Degree Type

Dissertation

Date of Award

2020

Degree Name

Master of Science

Department

Natural Resource Ecology and Management

Major

Fishe ries Biology

First Advisor

Michael J Weber

Abstract

During the early 1960s Largemouth Bass (Micropterus salmoides; hereafter referred to as bass) populations were being overharvested due to harvest-oriented tournaments and recreational angling. As competitive tournaments continued to grow in popularity, catch-and-release angling was promoted through live-release tournaments in response to overharvest concerns for bass populations. The use of live-release tournaments successfully created a paradigm shift in bass anglers’ mindset and by 1980 most bass tournaments were live-release. However, with the use of live-release tournaments, anglers were challenged to keep bass alive until release after the tournament’s weigh-in. Despite anglers’ best efforts, confinement and weigh-in stressors still resulted in bass initial and delayed tournament mortality. While many environmental, confinement, handling, and angler related factors affect tournament mortality, how the number of bass in a live-well affects tournament mortality has received little attention. Additionally, evaluating methods to reduce tournament mortality is critical if tournament mortality becomes an issue, especially in areas like Iowa where tournaments are focused on a few popular bass fisheries. Length and bag limits are commonly used to manage harvest in recreational fisheries, but it is unclear how effective these harvest regulations are at managing number of bass weighed in and the associated mortality of bass at live-release bass tournaments. In 2018, the Iowa legislature passed new bass tournament regulations increasing the bag limit from three bass to five bass and reducing the minimum length limit from >381 mm to no minimum length limit. The liberalized tournament regulations provided a unique opportunity to evaluate current tournament management techniques. Thus, the objectives of this study were to: 1) evaluate the relative effect number of bass in a live-well has on post-release tournament survival compared to environmental characteristics and bass length and 2) identify effects of tournament regulations relative to environmental characteristics and angler factors on bass tournament capture probability and how harvest regulations could be used to reduce delayed tournament mortality. To meet these objectives, a mark-recapture study was conducted on Brushy Creek Lake, Iowa from 2015-2019. Bass were collected and tagged during all tournaments (n = 205) and monthly electrofishing events. To evaluate my first objective, a Cormack-Jolly-Seber model in Program MARK was used to estimate the duration of reduced post-release tournament survival (0 – 7 day) and the effect number of bass in a live-well (1 – 15 bass) has on post-release tournament survival compared to environmental and bass length covariates. Models indicate reduced post-release survival occurs over a 3-day period with water temperature having the greatest effect on post-release survival. Survival was also negatively correlated with number of bass in a live-well; however, reduced survival due to crowded live-wells likely has minimal population effects due to the infrequency of ten or more bass in a live-well. A before-after-control-impact design was then used to evaluate if tournament anglers during the post-regulation change period (2018-2019) weighed in more bass per angler per tournament hour than anglers’ pre-tournament regulation change (2015-2017). Tournament anglers weighed in an average of 0.26 bass per angler per tournament hour and anglers did not weigh-in more bass post-regulation change. Finally, a live capture multistate model in Program MARK was used to assess the relative effects of tournament regulations, angler effort, and environmental characteristics on bass capture probability. Environmental characteristics (water temperature and wind speed) were more supported than length and bag limits in describing tournament angler bass capture probability. If bag limits were reduced to a one bass limit, tournament mortality could be reduced by 60%. However, bass capture probability was highest in spring when tournament mortality was low whereas capture probability was low during periods of high tournament mortality, resulting in simulated length and bag limits having little effect on tournament mortality. Thus, if tournament mortality becomes an issue, other management methods that do not rely on bass catchability may provide a more reliable option to reduce number of bass weighed in and the associated tournament mortality. The results of this study help broaden the understanding of confinement related stress for tournament captured bass and provide insight on how effective current management techniques are at managing live-release bass tournaments.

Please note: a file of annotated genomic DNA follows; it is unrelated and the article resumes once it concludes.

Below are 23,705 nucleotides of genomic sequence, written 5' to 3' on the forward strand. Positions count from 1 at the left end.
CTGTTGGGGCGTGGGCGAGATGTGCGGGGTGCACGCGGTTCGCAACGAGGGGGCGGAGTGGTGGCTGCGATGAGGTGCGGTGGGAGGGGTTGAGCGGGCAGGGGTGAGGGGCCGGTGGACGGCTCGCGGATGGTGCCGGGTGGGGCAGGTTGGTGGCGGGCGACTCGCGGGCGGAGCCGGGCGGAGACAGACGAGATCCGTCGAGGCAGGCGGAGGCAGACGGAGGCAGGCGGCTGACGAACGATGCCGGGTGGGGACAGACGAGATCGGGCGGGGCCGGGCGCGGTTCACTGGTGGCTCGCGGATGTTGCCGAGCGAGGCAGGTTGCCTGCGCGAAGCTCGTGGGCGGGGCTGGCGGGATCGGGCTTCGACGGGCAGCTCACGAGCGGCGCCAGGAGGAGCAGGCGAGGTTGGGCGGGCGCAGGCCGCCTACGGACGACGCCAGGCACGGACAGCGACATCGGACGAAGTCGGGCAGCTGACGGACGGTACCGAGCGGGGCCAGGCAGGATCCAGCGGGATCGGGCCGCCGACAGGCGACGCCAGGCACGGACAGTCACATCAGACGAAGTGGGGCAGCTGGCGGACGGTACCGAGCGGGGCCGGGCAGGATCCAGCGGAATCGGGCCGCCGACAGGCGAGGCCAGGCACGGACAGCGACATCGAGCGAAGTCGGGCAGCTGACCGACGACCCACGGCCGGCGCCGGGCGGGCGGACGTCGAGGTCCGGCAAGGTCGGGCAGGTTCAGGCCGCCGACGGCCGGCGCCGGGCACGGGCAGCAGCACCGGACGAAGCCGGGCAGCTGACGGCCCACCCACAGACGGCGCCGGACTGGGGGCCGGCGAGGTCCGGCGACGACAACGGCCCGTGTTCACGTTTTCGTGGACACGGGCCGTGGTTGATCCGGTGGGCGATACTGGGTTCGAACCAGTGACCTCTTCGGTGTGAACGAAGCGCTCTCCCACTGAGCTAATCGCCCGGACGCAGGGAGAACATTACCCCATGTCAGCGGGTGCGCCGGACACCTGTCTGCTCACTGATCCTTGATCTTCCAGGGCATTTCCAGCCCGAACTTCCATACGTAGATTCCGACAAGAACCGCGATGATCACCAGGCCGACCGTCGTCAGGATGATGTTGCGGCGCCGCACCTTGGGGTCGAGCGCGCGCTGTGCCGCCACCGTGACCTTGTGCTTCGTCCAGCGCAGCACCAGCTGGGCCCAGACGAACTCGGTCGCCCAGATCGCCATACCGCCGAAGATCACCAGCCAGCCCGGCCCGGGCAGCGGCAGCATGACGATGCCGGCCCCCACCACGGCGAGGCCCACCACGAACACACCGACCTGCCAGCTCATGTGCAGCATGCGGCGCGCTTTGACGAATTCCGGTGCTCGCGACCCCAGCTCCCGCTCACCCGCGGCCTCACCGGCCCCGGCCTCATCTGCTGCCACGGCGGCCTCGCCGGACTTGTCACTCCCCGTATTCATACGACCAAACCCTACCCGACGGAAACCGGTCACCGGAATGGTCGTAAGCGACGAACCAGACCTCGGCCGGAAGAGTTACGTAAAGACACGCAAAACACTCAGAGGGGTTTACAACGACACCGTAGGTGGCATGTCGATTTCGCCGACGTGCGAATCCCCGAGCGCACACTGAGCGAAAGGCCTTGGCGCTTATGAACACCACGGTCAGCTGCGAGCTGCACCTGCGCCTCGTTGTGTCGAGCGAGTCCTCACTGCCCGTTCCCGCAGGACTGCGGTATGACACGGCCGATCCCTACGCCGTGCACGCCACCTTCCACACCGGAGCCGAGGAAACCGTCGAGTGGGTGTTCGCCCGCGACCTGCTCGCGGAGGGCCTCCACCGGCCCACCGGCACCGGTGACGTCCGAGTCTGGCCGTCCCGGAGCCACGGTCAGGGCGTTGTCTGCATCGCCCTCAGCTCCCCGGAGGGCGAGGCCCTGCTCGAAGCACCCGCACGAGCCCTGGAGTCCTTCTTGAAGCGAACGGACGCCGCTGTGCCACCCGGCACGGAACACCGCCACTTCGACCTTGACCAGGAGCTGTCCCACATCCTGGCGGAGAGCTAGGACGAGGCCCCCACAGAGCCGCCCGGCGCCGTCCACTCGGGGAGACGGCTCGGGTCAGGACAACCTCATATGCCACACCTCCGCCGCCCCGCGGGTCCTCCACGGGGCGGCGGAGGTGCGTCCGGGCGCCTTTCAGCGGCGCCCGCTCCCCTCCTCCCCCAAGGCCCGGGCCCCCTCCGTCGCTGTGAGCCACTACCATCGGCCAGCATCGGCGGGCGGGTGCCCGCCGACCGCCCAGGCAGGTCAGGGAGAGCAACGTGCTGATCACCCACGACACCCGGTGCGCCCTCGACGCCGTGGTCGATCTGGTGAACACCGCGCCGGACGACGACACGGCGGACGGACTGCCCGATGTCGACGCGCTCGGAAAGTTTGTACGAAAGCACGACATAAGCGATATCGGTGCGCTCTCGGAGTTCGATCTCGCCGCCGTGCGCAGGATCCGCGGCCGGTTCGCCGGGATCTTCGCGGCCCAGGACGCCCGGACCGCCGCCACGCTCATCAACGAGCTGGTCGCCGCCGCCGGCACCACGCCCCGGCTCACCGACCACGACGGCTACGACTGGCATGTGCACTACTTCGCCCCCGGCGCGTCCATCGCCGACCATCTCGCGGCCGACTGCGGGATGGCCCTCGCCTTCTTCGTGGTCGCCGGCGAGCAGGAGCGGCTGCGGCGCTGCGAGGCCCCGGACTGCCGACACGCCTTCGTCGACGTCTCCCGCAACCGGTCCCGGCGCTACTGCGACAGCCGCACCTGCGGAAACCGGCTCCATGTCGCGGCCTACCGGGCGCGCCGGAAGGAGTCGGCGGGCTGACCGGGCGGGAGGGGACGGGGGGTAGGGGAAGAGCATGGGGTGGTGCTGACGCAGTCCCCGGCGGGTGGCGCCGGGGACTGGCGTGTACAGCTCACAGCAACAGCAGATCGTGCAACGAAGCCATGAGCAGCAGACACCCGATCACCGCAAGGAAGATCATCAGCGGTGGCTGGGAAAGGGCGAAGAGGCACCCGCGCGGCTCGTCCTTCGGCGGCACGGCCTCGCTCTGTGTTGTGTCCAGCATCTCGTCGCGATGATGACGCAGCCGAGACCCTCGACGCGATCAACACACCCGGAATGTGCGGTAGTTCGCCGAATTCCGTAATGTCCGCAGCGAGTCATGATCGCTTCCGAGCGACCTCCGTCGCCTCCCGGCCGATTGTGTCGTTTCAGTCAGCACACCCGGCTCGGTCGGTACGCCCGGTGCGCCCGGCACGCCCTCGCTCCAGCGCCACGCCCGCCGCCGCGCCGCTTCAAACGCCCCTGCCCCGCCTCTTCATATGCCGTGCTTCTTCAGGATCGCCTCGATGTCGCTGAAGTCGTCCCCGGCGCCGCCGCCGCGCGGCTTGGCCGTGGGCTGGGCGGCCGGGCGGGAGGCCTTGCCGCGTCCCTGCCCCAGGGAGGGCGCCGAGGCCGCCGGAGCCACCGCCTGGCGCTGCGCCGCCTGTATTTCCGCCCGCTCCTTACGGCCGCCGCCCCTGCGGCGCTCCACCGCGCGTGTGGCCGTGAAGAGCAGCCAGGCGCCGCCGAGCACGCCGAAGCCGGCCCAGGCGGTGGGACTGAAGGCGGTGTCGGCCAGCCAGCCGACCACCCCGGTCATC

DOI

https://doi.org/10.31274/etd-20210114-85

Copyright Owner

Brandon Cole Maahs

Language

en

File Format

application/pdf

File Size

138 pages

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